T. H. FREELAND, IV is a member of the firm. You can write him at .
T.H. Freeland, IV has been in the practice of law since 1982, after he was graduated from the University of Mississippi School of Law (1981) and was a law clerk to Frank H. McFadden, Chief Judge, U.S. District Court, Northern District of Alabama, in 1981-1982. His areas of practice have included health insurance defense and bad faith litigation, school law, bank director and corporate director and officer litigation, creditor bankruptcy, and death penalty defense.
In June of 2010, in a four week federal court trial in the Southern District of Mississippi, he and Joyce Freeland were counsel for Dr. Cassandra Thomas, who was acquitted of all charges in a Medicare and Medicaid prosecution. He and the firm have extensive history in white color defense, particularly in the area of health care fraud prosecutions.
In the area of health insurance and bad faith defense, reported cases in which he was lead counsel include Neville v. American Republic Ins. Co., 912 F.2d 813 (5th Cir. 1990) and Baragona v. American Republic Ins. Co., 956 F.2d 264 (5th Cir. 1992). He has successfully represented other health insurance and disability carriers in state and federal courts in Mississippi. He is also co-author of "Bad Faith Litigation: A Practical Analysis," 53 Miss. L.J. 237 (1983).
In the area of bank director and officer liability, he did major work on a series of unreported cases arising out of the failure of the North Mississippi Savings and Loan. Included was the successful defense of a stockholders action, and defense of action brought by the F.S.L.I.C. and its successor the Resolution Trust Corporation. In the course of this litigation, he worked on and supervised the in-house development of a relational database application for litigation support. This application is still in use by the firm.
His leading case in the bankruptcy area has been as counsel for Santa Fe Gaming Corporation and its predecessor Sahara Gaming Corporation in the Chapter 11 litigation In re Treasure Bay Gaming Corp. in the bankruptcy court for the Southern District of Mississippi. At least one service listed this as one of the ten largest bankruptcies filed in the United States in the first half of 1995; it was highly contentious action in which Santa Fe was one of three entities, including the debtor, to file competing plans for reorganization.
A major part of his practice has been education law. He also worked on Papasan v. Allain , 478 U.S. 265 (1986), from its filing through its successful appeal to the United States Supreme Court and subsequent settlement, and was a co-author of "Seeking Education Funding Equity In Mississippi: I Asked For Water, You Gave Me Gasoline ," 58 Miss. L.J. 247 (1988). Since representing the thirty-six school boards in Papasan, he has been the attorney for the Holly Springs Municipal School District. As their attorney, he carried out a complete revision, codification, and computerization of their policies manual. He has also represented school children in cases involving education of the disabled and First Amendment rights.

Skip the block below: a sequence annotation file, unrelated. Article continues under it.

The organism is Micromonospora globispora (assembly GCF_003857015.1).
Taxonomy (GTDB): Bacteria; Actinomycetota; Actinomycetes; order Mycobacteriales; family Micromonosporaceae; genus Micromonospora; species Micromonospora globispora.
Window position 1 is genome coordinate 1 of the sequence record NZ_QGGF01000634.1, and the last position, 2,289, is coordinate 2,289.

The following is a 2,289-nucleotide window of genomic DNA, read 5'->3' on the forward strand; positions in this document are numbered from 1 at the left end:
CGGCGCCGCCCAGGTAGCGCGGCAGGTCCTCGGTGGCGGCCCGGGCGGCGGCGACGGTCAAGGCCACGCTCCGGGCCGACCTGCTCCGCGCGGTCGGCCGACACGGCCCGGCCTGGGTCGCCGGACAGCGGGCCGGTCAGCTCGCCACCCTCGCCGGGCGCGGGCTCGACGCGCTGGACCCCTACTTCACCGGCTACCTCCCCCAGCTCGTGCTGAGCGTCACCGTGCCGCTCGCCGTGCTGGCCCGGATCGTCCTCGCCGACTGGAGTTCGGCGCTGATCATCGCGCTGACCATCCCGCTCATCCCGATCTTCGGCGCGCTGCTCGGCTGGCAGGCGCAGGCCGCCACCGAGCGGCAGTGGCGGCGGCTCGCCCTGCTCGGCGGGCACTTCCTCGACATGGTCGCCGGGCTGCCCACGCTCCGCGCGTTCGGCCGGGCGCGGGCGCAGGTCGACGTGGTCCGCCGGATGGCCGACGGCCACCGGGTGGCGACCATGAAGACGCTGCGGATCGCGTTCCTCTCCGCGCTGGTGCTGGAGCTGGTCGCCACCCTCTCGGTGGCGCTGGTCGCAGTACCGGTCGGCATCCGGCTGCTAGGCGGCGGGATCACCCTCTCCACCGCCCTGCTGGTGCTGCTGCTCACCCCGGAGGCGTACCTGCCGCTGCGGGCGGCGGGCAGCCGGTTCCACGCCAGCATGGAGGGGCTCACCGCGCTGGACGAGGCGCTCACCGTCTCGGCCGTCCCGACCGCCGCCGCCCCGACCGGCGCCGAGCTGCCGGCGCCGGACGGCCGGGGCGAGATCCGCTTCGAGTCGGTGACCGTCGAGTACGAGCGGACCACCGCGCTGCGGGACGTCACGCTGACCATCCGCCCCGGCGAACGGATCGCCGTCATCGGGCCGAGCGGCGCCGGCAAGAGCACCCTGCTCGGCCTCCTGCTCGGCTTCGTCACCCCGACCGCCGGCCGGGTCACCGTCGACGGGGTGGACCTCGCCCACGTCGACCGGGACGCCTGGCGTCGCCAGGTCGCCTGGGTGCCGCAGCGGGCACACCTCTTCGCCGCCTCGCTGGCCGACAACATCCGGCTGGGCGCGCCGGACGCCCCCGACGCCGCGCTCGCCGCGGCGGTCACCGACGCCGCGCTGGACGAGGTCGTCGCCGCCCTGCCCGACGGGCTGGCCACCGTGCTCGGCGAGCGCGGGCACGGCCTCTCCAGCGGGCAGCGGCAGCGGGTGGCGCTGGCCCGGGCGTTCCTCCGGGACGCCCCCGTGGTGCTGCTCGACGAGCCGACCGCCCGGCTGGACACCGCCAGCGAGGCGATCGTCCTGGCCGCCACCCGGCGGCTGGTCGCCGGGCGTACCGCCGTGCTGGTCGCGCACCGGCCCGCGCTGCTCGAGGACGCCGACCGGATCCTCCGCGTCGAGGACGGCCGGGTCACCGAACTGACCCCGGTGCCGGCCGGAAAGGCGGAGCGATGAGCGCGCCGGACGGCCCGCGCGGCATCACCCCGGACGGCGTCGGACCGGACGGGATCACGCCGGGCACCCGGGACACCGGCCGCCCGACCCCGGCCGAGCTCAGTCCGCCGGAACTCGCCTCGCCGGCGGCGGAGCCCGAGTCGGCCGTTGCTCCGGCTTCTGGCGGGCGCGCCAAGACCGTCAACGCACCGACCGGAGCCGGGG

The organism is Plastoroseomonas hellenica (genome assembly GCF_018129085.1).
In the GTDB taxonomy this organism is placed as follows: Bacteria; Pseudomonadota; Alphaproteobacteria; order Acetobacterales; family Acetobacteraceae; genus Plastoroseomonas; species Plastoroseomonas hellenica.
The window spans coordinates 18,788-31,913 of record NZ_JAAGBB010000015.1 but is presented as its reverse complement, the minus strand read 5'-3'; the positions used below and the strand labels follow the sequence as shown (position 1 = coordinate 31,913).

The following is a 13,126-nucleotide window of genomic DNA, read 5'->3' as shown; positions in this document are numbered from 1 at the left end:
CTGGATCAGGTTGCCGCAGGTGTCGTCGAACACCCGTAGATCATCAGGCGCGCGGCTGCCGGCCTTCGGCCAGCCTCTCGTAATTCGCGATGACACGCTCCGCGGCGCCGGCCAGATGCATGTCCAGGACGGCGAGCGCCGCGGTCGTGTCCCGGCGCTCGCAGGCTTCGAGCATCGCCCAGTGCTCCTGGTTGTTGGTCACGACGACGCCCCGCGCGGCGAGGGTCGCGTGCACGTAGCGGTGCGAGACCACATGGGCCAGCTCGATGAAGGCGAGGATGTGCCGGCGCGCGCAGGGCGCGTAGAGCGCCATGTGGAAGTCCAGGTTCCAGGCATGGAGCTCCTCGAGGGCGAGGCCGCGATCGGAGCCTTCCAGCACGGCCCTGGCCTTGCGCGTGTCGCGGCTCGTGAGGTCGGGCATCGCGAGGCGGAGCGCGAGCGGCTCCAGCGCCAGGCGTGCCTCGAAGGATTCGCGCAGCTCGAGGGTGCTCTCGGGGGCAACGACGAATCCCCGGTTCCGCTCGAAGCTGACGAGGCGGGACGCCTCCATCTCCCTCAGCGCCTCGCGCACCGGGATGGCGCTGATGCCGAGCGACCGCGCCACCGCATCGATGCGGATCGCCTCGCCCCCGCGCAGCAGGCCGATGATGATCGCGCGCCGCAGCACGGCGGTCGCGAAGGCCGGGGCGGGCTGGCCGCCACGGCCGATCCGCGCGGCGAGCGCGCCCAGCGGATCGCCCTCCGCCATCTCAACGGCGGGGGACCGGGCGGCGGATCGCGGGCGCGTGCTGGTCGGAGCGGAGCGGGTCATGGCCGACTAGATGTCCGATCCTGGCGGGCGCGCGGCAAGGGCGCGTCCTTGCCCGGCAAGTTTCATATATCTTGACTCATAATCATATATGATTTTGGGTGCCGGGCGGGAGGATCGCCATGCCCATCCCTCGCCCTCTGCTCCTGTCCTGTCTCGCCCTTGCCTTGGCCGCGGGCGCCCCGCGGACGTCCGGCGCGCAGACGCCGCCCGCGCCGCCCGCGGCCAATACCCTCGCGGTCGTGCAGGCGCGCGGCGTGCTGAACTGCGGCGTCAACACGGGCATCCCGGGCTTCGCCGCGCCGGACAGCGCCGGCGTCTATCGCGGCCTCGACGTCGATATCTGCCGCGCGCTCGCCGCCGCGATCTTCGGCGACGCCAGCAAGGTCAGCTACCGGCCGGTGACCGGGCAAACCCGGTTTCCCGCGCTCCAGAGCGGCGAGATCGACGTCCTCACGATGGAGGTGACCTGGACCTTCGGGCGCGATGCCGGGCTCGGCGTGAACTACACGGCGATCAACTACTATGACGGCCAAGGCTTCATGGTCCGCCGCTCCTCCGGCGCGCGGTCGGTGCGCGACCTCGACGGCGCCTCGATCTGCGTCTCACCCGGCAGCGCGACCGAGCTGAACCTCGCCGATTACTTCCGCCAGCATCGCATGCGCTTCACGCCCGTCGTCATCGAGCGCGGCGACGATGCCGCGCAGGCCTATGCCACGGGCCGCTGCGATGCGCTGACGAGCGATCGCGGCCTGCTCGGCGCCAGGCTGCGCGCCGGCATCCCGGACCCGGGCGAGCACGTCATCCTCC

He has had a substantial trial and appellate criminal practice. In a recent case, Campbell v. State, 798 So.2d 524 (Miss. 2001), he obtained the reversal on appeal for issues relating to wrongful arrest of a murder conviction. He has done pro bono work in the death penalty area, representing Larry Jones in post-conviction proceedings that lead to reduction of a death sentence to a life sentence. One of the Jones opinions is reported at Jones v. Thigpen, 741 F2d 805 (5th Cir. 1984), cert. granted in part, 475 U.S. 1003 (1985), on remand 788 F.2d 1101 (5th Cir. 1986). In this area, he was a founding board member and founding vice-chairman of the Mississippi State Bar Capital Defense Resource Center Liaison Committee, and was its chairman from 1992 until 1995, when Congress defunded the Resource Centers. He has spoken at a number of continuing legal education seminars on the subjects of error preservation and jury instruction issues in death penalty cases. Another reported criminal case in which he is counsel is Griffin v. State, 545 So. 2d 729 (Miss. 1989) and 584 So. 2d 1274 (Miss. 1991).
He has spoken at continuing legal education seminars on subjects ranging from jury selection, jury instructions and preservation of contitutional issues for appeal, ethics in representing the elderly, and education law.
He was born in Jacksonville, Florida on November 3, 1955. He was admitted to Mississippi bar in 1981 and the United States Supreme Court bar in 1986. He is also admitted to practice in the United States District Court for the Northern and Southern Districts of Mississippi, and the bar of the Fifth Circuit of Appeals. His undergraduate degree is from the University of Mississippi (B.A., 1977). He was a member of Phi Delta Phi and the American Inns of Court III, William Keady Chapter. He is a member of the Lafayette County and American Bar Associations, the Mississippi State Bar, and the American Judicature Society.
One of his outside interests is writing about southern history and music. He has written for publications including Living Blues,, the Oxford American, BLues & Rhythm, and The Mississippi Lawyer on blues and other traditional music, Faulkner's lawyers, local history, and goat barbecue. In 1996, he was one of the panelists and presenters at the Rock and Roll Hall of Fame's conference on Robert Johnson's music at Case Western Reserve University in Cleveland, Ohio.